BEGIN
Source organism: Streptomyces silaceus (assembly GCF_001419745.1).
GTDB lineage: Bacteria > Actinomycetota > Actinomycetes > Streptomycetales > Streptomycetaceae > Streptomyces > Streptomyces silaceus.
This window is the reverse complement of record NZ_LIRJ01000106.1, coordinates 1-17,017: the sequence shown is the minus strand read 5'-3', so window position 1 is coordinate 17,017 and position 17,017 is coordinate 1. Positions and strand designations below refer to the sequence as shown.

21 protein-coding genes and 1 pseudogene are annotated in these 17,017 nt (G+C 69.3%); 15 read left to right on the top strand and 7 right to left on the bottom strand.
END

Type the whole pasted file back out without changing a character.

Source organism: Streptomyces silaceus (assembly GCF_001419745.1).
GTDB lineage: Bacteria > Actinomycetota > Actinomycetes > Streptomycetales > Streptomycetaceae > Streptomyces > Streptomyces silaceus.
This window is the reverse complement of record NZ_LIRJ01000106.1, coordinates 1-17,017: the sequence shown is the minus strand read 5'-3', so window position 1 is coordinate 17,017 and position 17,017 is coordinate 1. Positions and strand designations below refer to the sequence as shown.

21 protein-coding genes and 1 pseudogene are annotated in these 17,017 nt (G+C 69.3%); 15 read left to right on the top strand and 7 right to left on the bottom strand.